Why Walter De Maria’s ‘The Lightning Field’ Remains a Striking Work of Land Art

Here are three things you may not know about the iconic and remote installation.

Walter De Maria, The Lightning Field, 1977. Long-term installation,western New Mexico. ©Estate of Walter De Maria. Photo: John Cliett,courtesy Dia Art Foundation, New York

In the high desert of Northwestern New Mexico, 400 stainless steel poles jut out of the desolate landscape. The poles, each measuring two inches in diameter, are spaced evenly, at intervals of 220 feet, forming an illusory grid running one mile by one kilometer. 

This striking installation forms The Lightning FieldWalter De Maria’s iconic land artwork from 1977—and a masterpiece of Minimalist art. A remote destination visited by only the most devoted art lovers, The Lightning Field has become mythic in its allure—an American temple on a hill set amid the natural world.  

The Dia Art Foundation commissioned the work from De Maria at the height of his fame. The artist was a leading proponent of Minimalism, an artistic movement focused on material exaction that sprung up in the 1960s and ‘70s. “What you see is what you see,” Frank Stella famously quipped of the movement. During these years, land art concurrently emerged as a compelling language for artists aiming to work outside the commodified gallery system and traditional mediums. A number of Minimalist artists engaged these large-scale interventions in their environments. Upon its creation, The Lightning Field joined the ranks of Michael Heizer’s Double Negative (1969), Robert Smithson’s Spiral Jetty (1970), and Nancy Holt’s Sun Tunnels (1976). Ambitious in scale and intent, these creations emphasized the role of time and space.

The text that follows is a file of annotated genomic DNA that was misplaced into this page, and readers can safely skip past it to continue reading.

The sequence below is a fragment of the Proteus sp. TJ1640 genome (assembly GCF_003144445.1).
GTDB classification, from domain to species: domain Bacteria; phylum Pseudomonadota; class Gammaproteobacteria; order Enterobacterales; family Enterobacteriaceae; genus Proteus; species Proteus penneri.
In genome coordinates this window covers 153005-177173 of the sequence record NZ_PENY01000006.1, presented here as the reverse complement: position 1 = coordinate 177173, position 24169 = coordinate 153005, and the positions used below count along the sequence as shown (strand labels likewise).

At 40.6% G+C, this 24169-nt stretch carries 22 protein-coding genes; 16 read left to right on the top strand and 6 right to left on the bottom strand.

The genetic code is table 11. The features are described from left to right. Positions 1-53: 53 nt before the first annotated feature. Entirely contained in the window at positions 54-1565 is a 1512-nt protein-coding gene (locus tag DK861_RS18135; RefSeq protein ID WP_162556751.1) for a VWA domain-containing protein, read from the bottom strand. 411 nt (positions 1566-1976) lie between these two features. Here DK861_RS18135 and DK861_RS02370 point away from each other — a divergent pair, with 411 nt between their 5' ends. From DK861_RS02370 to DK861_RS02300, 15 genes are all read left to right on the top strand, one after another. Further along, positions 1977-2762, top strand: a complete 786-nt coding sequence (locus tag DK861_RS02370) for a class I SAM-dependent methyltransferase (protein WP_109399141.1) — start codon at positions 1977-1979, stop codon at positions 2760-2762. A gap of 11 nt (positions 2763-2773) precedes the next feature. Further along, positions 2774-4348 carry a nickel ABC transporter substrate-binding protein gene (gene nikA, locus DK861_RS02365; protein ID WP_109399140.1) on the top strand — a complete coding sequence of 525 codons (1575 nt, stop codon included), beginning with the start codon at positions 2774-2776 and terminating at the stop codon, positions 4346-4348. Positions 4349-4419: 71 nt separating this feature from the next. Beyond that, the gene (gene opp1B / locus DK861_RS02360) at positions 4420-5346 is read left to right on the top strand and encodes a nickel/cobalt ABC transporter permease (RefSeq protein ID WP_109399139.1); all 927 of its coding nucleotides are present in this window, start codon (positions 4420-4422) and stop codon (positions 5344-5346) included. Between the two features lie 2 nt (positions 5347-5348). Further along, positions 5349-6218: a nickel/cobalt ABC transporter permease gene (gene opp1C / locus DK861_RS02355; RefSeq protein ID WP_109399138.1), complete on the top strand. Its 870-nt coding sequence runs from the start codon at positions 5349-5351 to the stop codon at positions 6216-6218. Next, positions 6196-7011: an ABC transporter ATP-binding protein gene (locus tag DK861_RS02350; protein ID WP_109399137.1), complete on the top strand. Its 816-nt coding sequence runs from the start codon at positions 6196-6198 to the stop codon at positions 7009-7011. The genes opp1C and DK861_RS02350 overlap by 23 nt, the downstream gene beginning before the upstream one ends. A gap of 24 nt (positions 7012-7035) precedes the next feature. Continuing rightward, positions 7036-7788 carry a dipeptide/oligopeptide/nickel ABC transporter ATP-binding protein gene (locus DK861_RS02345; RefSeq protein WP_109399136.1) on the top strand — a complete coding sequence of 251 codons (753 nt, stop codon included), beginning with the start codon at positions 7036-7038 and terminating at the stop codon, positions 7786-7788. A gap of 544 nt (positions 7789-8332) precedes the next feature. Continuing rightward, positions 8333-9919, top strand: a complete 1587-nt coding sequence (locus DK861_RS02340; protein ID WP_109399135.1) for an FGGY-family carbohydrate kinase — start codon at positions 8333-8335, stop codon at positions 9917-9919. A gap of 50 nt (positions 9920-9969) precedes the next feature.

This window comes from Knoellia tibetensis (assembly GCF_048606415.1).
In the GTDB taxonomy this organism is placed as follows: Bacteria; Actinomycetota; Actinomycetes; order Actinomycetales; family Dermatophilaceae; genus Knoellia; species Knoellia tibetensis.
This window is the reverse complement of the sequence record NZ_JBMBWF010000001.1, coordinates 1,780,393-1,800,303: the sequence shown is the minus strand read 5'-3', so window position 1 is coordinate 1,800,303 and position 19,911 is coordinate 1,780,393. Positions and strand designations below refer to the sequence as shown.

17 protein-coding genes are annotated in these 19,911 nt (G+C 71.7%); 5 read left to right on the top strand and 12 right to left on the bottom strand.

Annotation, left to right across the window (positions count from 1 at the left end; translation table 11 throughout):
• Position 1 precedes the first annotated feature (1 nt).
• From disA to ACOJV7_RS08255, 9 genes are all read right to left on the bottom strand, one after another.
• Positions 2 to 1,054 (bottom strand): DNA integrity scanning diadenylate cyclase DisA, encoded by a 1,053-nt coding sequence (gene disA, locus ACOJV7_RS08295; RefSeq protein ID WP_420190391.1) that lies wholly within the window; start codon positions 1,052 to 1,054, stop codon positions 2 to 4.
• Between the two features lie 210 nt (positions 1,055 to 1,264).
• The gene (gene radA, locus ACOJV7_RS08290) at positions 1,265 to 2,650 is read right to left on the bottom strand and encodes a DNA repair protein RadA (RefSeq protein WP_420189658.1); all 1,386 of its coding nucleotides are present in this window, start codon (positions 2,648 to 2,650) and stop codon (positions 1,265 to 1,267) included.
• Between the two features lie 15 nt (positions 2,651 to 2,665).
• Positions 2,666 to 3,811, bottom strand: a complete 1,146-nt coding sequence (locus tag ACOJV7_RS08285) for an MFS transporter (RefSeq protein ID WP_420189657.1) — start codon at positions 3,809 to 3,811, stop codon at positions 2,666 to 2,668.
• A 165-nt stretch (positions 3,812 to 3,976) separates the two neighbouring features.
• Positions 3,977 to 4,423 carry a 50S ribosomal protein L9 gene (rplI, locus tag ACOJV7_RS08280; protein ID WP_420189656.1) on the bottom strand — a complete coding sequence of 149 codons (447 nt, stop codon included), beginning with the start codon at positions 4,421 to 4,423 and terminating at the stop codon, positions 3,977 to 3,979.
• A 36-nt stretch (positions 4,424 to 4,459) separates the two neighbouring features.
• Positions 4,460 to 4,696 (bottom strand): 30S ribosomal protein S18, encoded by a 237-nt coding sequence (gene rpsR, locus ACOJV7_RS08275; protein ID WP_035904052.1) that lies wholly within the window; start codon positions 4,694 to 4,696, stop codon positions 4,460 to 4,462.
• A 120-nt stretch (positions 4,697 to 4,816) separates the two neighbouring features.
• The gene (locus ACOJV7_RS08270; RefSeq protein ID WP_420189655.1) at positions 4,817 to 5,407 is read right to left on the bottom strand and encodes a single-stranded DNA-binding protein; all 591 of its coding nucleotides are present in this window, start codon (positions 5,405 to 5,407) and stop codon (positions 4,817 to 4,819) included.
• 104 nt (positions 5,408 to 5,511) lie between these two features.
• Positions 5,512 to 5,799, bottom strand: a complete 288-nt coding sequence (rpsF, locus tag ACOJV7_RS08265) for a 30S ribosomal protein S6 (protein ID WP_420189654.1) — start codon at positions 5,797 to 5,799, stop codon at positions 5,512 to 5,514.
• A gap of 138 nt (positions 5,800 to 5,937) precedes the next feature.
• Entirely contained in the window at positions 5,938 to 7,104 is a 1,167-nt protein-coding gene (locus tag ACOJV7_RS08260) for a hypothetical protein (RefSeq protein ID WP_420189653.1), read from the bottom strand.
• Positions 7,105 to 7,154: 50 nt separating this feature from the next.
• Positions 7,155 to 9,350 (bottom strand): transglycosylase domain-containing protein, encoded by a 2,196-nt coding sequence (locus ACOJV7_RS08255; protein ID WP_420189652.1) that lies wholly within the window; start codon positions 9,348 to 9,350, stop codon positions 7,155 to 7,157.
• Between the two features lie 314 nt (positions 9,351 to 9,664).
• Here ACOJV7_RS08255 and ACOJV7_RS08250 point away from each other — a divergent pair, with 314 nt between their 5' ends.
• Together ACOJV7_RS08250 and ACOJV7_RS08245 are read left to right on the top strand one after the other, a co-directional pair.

an image of a concrete tunnel with the sun shining through

Nancy Holt, Sun Tunnels (1973-76) Great Basin Desert, Utah. Photograph: Nancy Holt. Collection Dia Art Foundation with support from Holt/Smithson Foundation © Holt/Smithson Foundation and Dia Art Foundation / Licensed by Artists Rights Society, New York

The Lightning Field is a work we know almost everything about. De Maria, along with a team from Dia, scoured California and much of Southwest for the ideal venue for the installation, ultimately choosing a location in New Mexico some 11½ miles east of the Continental Divide and at an elevation of 7,200 feet.  

De Maria conceived the work in excruciatingly and intentionally precise detail, and its genesis and life have been assiduously detailed by the Dia Art Foundation since. In fact, it is that very exacting precision that imbues the work with its transcendent spirit.